Motorists are paying more than £10 extra for a tank of fuel than they were at this time last year, according to new figures.
At the end of February, unleaded petrol cost an average of 120.23p a litre, an increase of 18.6p on the price a year ago of 101.65p.
Meanwhile, the price of a typical litre of diesel stood at 122.25p while a year ago it was 101.31p, almost 21p less.
There was some good news for hard-pressed drivers during February, however, with the stats revealing that fuel prices were at least stable during the month.
And looking back to December 1, 2014, unleaded cost 121.18p a litre, while diesel was 126.11p – both figures higher than they are today.
It now costs £66.13 to fill an average petrol-powered family car, as opposed to £55.91 a year ago. Meanwhile a driver will be forking out £67.24 to fill a typical diesel-engined car, compared to £55.72 at the start of March last year. All figures assume a car has a 55-litre fuel tank.
Although they’re higher than they were a year ago, the recent stabilisation of prices has been put down to settled conditions in the markets.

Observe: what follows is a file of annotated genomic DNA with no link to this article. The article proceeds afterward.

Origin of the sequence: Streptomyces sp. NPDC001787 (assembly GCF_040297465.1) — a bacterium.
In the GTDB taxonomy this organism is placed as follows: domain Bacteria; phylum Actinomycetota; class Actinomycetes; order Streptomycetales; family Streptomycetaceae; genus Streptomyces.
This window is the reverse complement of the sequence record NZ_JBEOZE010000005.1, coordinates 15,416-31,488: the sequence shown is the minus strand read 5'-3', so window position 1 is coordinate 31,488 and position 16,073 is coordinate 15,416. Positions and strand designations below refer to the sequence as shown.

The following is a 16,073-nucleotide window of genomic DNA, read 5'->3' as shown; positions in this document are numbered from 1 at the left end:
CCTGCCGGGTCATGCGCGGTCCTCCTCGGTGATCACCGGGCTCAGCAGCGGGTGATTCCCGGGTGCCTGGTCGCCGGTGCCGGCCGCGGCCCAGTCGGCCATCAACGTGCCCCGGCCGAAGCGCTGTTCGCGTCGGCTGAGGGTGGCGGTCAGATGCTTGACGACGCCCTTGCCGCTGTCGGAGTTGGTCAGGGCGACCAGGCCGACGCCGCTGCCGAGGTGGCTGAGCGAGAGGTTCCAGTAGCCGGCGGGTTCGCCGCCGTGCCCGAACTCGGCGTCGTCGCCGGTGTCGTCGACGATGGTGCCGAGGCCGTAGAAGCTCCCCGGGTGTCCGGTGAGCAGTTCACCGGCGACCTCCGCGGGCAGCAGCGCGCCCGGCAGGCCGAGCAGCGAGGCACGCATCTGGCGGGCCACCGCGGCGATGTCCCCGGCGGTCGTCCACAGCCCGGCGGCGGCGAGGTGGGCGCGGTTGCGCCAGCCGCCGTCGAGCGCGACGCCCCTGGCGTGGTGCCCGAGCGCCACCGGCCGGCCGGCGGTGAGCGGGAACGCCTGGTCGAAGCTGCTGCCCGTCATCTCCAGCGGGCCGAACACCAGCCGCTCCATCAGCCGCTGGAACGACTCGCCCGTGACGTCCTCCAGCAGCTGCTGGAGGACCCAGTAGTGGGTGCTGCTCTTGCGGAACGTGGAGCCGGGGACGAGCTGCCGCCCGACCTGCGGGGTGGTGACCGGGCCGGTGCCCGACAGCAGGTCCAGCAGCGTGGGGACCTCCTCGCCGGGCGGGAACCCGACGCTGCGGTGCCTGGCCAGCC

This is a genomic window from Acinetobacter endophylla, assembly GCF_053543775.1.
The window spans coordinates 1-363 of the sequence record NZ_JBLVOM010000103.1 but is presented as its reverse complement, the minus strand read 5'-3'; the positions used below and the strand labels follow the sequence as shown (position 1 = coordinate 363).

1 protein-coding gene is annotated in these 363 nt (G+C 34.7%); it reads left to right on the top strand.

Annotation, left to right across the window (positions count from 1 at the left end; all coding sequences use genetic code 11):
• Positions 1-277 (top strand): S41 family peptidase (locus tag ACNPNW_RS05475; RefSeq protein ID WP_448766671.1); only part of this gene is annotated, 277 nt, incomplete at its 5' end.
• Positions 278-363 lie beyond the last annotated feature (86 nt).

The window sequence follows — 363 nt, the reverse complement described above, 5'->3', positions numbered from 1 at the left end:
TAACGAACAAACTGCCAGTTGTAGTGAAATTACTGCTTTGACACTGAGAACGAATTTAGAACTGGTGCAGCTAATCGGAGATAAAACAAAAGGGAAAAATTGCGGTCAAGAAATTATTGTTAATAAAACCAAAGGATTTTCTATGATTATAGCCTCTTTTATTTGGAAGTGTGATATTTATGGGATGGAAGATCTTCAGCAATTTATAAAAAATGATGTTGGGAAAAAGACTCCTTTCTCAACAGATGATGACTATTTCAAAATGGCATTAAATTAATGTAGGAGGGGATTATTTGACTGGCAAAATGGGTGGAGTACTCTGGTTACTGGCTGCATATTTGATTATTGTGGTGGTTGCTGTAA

RAC fuel spokesman Simon Williams said: “While the price of oil has shot up by $10 (£8.18) since the end of November when many oil-producing countries agreed to curb production, it appears to have settled around the $55 (£45) mark which will be a relief to motorists who no doubt felt forecourt prices were constantly heading in the wrong direction.
“Filling up an average car is sadly now £11 more expensive than a year ago.”
The recent curb in oil production is the first such cutback in eight years and was triggered by the Organisation of Petroleum Exporting Countries (OPEC) making an agreement with 11 other oil-producing nations to limit production to a total of 1.8m barrels a day globally, in an effort to raise the barrel price.
Williams added: “The agreement between OPEC and non-member countries seems to be holding firm for the time being which is not good news for motorists.
“For prices at the pumps to come down again, we would need the oil price to reduce and the pound to make up some of its lost ground on the dollar.
“So a month where fuel prices have stayed broadly the same is welcome news. Given the global oil production situation and the weaker pound, all we can really hope for at the moment is some continued price stability on the forecourt.”